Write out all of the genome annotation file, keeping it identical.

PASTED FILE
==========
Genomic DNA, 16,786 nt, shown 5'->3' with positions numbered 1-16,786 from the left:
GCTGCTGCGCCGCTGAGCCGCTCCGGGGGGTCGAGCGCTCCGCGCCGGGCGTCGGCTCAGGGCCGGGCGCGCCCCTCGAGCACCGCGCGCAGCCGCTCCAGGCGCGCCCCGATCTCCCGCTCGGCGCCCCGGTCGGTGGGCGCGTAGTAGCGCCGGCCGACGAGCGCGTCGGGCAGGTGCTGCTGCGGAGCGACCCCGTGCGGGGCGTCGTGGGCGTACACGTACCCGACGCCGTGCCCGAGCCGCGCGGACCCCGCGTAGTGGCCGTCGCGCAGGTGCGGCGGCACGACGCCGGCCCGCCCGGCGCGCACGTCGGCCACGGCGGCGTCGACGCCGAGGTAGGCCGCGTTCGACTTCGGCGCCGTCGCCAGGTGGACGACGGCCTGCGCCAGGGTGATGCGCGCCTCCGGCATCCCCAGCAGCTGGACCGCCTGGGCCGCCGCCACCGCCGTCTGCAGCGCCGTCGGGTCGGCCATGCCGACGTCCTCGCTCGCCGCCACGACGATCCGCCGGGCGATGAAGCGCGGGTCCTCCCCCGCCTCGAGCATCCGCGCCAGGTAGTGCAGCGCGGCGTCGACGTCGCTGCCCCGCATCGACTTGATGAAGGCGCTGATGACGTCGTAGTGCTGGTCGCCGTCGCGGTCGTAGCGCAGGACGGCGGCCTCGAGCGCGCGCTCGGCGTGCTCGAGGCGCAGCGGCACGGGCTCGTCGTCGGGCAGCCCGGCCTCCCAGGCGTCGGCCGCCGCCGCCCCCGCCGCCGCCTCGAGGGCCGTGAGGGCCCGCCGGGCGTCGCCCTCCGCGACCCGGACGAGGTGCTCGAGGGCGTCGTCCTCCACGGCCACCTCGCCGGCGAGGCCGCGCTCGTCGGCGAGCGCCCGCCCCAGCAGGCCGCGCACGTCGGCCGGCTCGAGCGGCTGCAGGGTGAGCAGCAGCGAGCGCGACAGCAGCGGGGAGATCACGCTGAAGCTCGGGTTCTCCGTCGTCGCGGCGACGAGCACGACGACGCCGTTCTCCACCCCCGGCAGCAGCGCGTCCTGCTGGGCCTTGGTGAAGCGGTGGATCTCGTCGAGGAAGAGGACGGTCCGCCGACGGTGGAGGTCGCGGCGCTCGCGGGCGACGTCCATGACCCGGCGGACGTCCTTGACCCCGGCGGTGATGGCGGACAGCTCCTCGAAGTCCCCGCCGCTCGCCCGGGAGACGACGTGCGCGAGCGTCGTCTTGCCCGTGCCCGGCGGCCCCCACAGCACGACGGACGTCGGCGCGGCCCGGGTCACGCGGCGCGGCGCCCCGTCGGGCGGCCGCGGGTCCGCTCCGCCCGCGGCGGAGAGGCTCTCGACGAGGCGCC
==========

Genomic DNA, 16,786 nt, shown 5'->3' with positions numbered 1-16,786 from the left:
GCTGCTGCGCCGCTGAGCCGCTCCGGGGGGTCGAGCGCTCCGCGCCGGGCGTCGGCTCAGGGCCGGGCGCGCCCCTCGAGCACCGCGCGCAGCCGCTCCAGGCGCGCCCCGATCTCCCGCTCGGCGCCCCGGTCGGTGGGCGCGTAGTAGCGCCGGCCGACGAGCGCGTCGGGCAGGTGCTGCTGCGGAGCGACCCCGTGCGGGGCGTCGTGGGCGTACACGTACCCGACGCCGTGCCCGAGCCGCGCGGACCCCGCGTAGTGGCCGTCGCGCAGGTGCGGCGGCACGACGCCGGCCCGCCCGGCGCGCACGTCGGCCACGGCGGCGTCGACGCCGAGGTAGGCCGCGTTCGACTTCGGCGCCGTCGCCAGGTGGACGACGGCCTGCGCCAGGGTGATGCGCGCCTCCGGCATCCCCAGCAGCTGGACCGCCTGGGCCGCCGCCACCGCCGTCTGCAGCGCCGTCGGGTCGGCCATGCCGACGTCCTCGCTCGCCGCCACGACGATCCGCCGGGCGATGAAGCGCGGGTCCTCCCCCGCCTCGAGCATCCGCGCCAGGTAGTGCAGCGCGGCGTCGACGTCGCTGCCCCGCATCGACTTGATGAAGGCGCTGATGACGTCGTAGTGCTGGTCGCCGTCGCGGTCGTAGCGCAGGACGGCGGCCTCGAGCGCGCGCTCGGCGTGCTCGAGGCGCAGCGGCACGGGCTCGTCGTCGGGCAGCCCGGCCTCCCAGGCGTCGGCCGCCGCCGCCCCCGCCGCCGCCTCGAGGGCCGTGAGGGCCCGCCGGGCGTCGCCCTCCGCGACCCGGACGAGGTGCTCGAGGGCGTCGTCCTCCACGGCCACCTCGCCGGCGAGGCCGCGCTCGTCGGCGAGCGCCCGCCCCAGCAGGCCGCGCACGTCGGCCGGCTCGAGCGGCTGCAGGGTGAGCAGCAGCGAGCGCGACAGCAGCGGGGAGATCACGCTGAAGCTCGGGTTCTCCGTCGTCGCGGCGACGAGCACGACGACGCCGTTCTCCACCCCCGGCAGCAGCGCGTCCTGCTGGGCCTTGGTGAAGCGGTGGATCTCGTCGAGGAAGAGGACGGTCCGCCGACGGTGGAGGTCGCGGCGCTCGCGGGCGACGTCCATGACCCGGCGGACGTCCTTGACCCCGGCGGTGATGGCGGACAGCTCCTCGAAGTCCCCGCCGCTCGCCCGGGAGACGACGTGCGCGAGCGTCGTCTTGCCCGTGCCCGGCGGCCCCCACAGCACGACGGACGTCGGCGCGGCCCGGGTCACGCGGCGCGGCGCCCCGTCGGGCGGCCGCGGGTCCGCTCCGCCCGCGGCGGAGAGGCTCTCGACGAGGCGCC